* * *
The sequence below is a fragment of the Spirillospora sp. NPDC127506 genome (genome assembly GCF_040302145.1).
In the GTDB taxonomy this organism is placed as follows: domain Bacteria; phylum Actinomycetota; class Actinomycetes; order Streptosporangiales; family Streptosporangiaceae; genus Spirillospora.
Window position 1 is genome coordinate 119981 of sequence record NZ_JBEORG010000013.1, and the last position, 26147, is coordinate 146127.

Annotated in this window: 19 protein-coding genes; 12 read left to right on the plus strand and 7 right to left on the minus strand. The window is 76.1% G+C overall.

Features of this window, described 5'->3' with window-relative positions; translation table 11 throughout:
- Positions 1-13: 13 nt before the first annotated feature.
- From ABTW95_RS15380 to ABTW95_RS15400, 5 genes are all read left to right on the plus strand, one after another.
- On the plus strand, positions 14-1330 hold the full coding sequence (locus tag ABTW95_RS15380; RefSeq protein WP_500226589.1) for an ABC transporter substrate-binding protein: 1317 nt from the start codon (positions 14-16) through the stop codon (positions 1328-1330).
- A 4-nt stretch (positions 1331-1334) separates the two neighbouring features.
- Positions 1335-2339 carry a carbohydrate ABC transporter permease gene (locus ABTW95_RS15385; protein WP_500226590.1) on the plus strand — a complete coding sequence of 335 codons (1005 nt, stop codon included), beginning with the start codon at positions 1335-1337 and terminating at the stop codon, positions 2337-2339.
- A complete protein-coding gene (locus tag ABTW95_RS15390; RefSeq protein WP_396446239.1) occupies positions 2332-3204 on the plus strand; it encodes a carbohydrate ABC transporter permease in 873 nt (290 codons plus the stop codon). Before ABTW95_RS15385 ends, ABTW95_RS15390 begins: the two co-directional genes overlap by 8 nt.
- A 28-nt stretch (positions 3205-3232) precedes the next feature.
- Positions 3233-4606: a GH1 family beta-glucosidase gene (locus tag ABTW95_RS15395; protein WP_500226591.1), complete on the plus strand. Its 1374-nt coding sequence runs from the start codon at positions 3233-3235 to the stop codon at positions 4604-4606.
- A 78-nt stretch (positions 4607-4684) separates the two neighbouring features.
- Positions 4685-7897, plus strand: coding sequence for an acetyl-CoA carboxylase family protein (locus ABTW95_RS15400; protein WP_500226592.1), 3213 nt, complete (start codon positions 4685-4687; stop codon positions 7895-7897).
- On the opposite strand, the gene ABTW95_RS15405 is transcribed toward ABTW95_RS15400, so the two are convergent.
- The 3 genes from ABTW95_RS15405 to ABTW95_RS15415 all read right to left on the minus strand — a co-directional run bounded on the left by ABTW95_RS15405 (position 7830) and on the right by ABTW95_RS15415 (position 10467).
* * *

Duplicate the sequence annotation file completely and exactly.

The sequence below is a fragment of the Spirillospora sp. NPDC127506 genome (genome assembly GCF_040302145.1).
In the GTDB taxonomy this organism is placed as follows: domain Bacteria; phylum Actinomycetota; class Actinomycetes; order Streptosporangiales; family Streptosporangiaceae; genus Spirillospora.
Window position 1 is genome coordinate 119981 of sequence record NZ_JBEORG010000013.1, and the last position, 26147, is coordinate 146127.

Annotated in this window: 19 protein-coding genes; 12 read left to right on the plus strand and 7 right to left on the minus strand. The window is 76.1% G+C overall.

Features of this window, described 5'->3' with window-relative positions; translation table 11 throughout:
- Positions 1-13: 13 nt before the first annotated feature.
- From ABTW95_RS15380 to ABTW95_RS15400, 5 genes are all read left to right on the plus strand, one after another.
- On the plus strand, positions 14-1330 hold the full coding sequence (locus tag ABTW95_RS15380; RefSeq protein WP_500226589.1) for an ABC transporter substrate-binding protein: 1317 nt from the start codon (positions 14-16) through the stop codon (positions 1328-1330).
- A 4-nt stretch (positions 1331-1334) separates the two neighbouring features.
- Positions 1335-2339 carry a carbohydrate ABC transporter permease gene (locus ABTW95_RS15385; protein WP_500226590.1) on the plus strand — a complete coding sequence of 335 codons (1005 nt, stop codon included), beginning with the start codon at positions 1335-1337 and terminating at the stop codon, positions 2337-2339.
- A complete protein-coding gene (locus tag ABTW95_RS15390; RefSeq protein WP_396446239.1) occupies positions 2332-3204 on the plus strand; it encodes a carbohydrate ABC transporter permease in 873 nt (290 codons plus the stop codon). Before ABTW95_RS15385 ends, ABTW95_RS15390 begins: the two co-directional genes overlap by 8 nt.
- A 28-nt stretch (positions 3205-3232) precedes the next feature.
- Positions 3233-4606: a GH1 family beta-glucosidase gene (locus tag ABTW95_RS15395; protein WP_500226591.1), complete on the plus strand. Its 1374-nt coding sequence runs from the start codon at positions 3233-3235 to the stop codon at positions 4604-4606.
- A 78-nt stretch (positions 4607-4684) separates the two neighbouring features.
- Positions 4685-7897, plus strand: coding sequence for an acetyl-CoA carboxylase family protein (locus ABTW95_RS15400; protein WP_500226592.1), 3213 nt, complete (start codon positions 4685-4687; stop codon positions 7895-7897).
- On the opposite strand, the gene ABTW95_RS15405 is transcribed toward ABTW95_RS15400, so the two are convergent.
- The 3 genes from ABTW95_RS15405 to ABTW95_RS15415 all read right to left on the minus strand — a co-directional run bounded on the left by ABTW95_RS15405 (position 7830) and on the right by ABTW95_RS15415 (position 10467).